Contrast vs. saturation

relic

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When I increase contrast, saturation appears to also increase, at least perceptually. Other than desaturating colors ("to taste"), is there a way to increase contrast without making the colors look more saturated? Or am I simply confusing the two? Many thanks.
 
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Yes this is a thing. There are many ways to add contrast to an image, and they may muff up the saturation of the colours in the process.

The misconception of RGB curves / ColorPerfect - The misconception of common curve adjustments
(there are many other explanations out there, and I'm not even going to pretend I read this whole article)

Capture One offers luma curves to adjust contrast while minimising impact on saturation.
Refine Your Images Contrast With This Simple Capture One Pro Tool

I'm not familiar enough with Adobe products for their equivalent - a quick google revealed nothing easily accessible but there may be a way. Send help Adobe users.
:th_salute:
 

relic

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Many thanks to @Frogwatch and to @rloewy for their quick, very helpful replies. After reading them (but I've not yet read the links-- thanks for providing those which I'll read later), something came back to me: when I first started to edit digital photos, I started with gimp, and I still remember a few fancy things it did, including decomposing the image into LAB channels, and I remember that the L channel contained the light level information but no color information (I just confirmed this using Wikipedia), so then if I increase the contrast of the L channel and then recombine the channels, I might (I am hoping) get an increase in contrast without changing the saturation. I have gimp, but I've not used it for years. I'll try and see if this would work. Thanks again, and I'll report back whether I succeeded or not.
 

relic

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I tried cecomposing the image into LAB color space, increasing the contrast in the L channel, and then recomposing the image, and it seems to work as expected (at least to my eyes): contrast increased without a concomitant increase in color saturations. The example below is extreme: I first edited the raw file in DXO, and decreased the contrast by pulling the contrast slider all the way to the left. Then I edited the file in gimp. First image: I increased the contrast (using curves) and exported it as a jpeg. The 2nd image I simply exported it without any contrast changes. The third image I decomposed it into LAB channels, increased the contrast of the L channel (same amount of contrast increase as the first image), then combined (use compose, not recompose) the channels. It just occurred to me that I think it would be nice if software did this automatically and transparently when contrast is changed, given the sophistication of current editing software.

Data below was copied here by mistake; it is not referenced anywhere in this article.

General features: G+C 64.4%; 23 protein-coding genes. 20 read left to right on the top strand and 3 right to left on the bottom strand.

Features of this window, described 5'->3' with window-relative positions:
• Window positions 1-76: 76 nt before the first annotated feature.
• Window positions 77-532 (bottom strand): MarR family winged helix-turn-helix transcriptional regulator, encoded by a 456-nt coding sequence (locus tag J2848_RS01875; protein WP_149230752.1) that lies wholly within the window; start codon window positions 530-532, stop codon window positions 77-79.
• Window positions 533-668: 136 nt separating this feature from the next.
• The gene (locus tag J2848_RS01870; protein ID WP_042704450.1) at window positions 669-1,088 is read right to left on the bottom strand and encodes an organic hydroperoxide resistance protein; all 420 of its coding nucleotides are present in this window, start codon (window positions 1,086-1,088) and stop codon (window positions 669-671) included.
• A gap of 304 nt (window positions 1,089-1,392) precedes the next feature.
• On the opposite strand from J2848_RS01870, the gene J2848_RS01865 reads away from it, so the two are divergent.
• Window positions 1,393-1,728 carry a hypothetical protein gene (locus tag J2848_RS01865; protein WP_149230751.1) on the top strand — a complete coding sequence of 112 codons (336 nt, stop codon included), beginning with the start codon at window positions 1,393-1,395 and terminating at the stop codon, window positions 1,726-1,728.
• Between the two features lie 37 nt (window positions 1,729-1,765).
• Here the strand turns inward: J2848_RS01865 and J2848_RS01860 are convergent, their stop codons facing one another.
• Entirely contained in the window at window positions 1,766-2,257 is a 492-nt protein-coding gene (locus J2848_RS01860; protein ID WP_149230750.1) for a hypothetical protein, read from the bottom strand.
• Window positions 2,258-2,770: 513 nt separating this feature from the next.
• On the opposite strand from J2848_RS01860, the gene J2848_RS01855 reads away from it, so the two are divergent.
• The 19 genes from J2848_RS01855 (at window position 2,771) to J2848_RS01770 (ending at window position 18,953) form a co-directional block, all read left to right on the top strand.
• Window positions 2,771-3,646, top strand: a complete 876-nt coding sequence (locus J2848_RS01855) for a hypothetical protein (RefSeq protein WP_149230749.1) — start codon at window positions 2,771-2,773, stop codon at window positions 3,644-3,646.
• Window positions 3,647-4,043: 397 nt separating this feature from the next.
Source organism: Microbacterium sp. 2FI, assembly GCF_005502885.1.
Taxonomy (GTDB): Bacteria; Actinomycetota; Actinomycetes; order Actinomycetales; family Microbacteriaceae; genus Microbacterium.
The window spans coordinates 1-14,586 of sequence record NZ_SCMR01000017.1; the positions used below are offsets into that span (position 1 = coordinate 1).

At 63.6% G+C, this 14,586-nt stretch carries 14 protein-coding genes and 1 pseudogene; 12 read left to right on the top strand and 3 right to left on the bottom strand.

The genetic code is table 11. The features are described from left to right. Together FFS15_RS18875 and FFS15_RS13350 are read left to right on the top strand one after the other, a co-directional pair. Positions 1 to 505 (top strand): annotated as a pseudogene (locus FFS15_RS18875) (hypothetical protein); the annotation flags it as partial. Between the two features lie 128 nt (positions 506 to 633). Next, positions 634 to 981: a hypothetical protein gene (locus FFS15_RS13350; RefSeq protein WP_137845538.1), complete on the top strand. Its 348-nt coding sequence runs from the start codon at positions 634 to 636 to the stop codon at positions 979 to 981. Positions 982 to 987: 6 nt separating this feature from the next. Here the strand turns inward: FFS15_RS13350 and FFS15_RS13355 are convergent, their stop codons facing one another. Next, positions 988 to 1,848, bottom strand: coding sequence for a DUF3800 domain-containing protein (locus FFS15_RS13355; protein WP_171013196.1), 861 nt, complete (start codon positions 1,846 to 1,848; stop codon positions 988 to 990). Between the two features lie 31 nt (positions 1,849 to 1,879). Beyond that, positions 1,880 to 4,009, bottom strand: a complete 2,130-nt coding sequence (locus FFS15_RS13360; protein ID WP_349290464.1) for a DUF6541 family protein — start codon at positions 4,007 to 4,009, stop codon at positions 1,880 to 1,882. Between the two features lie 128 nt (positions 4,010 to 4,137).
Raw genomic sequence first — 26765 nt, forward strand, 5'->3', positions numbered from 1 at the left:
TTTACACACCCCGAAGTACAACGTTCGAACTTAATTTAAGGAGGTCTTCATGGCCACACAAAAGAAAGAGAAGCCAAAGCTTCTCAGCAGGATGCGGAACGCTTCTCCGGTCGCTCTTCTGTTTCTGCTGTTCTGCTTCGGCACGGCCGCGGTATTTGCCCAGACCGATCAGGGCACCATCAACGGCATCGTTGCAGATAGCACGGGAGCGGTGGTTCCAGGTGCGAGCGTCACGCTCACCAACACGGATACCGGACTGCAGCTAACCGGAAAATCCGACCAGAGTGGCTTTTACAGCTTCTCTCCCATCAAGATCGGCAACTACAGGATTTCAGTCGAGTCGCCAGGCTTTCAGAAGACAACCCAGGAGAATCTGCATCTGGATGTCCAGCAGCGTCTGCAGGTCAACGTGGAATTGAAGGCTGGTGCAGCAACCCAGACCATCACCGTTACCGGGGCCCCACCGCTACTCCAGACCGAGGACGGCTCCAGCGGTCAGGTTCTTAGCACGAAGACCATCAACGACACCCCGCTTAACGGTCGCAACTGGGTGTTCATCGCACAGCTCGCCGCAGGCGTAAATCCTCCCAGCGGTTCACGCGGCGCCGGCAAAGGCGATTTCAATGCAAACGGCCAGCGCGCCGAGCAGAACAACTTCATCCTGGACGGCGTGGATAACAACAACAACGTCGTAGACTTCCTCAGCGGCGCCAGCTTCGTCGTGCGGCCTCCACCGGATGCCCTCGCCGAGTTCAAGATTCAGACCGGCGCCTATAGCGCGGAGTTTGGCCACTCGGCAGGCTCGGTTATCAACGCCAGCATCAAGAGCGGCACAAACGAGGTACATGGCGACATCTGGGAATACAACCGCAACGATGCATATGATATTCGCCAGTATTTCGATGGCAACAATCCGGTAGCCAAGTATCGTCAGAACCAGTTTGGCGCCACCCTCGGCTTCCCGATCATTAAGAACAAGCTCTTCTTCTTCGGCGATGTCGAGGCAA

1. Increased contrast in RGB image.
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2. Original image.
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3. Decomposed into LAB, increased contrast in L channel, then combined the channels.
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Many thanks again for the help (which triggered my memory...) I learned something new about a problem that has been bugging me for a long time.
I wonder if there are other things that modifying the L channel would be useful for: comments will be appreciated.

Again, many thanks to @Frogwatch and @rloewy. I looked at the links you provided, and all three are very relevant, but to my aging brain, are complex enough to require careful studying to hope to understand them. But two of them talk about LAB color space, so that makes me more confident that what I tried above may be correct. I'll try to read them later when my mind is a bit clearer.
 
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rloewy

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I tried cecomposing the image into LAB color space, increasing the contrast in the L channel, and then recomposing the image, and it seems to work as expected (at least to my eyes): contrast increased without a concomitant increase in color saturations.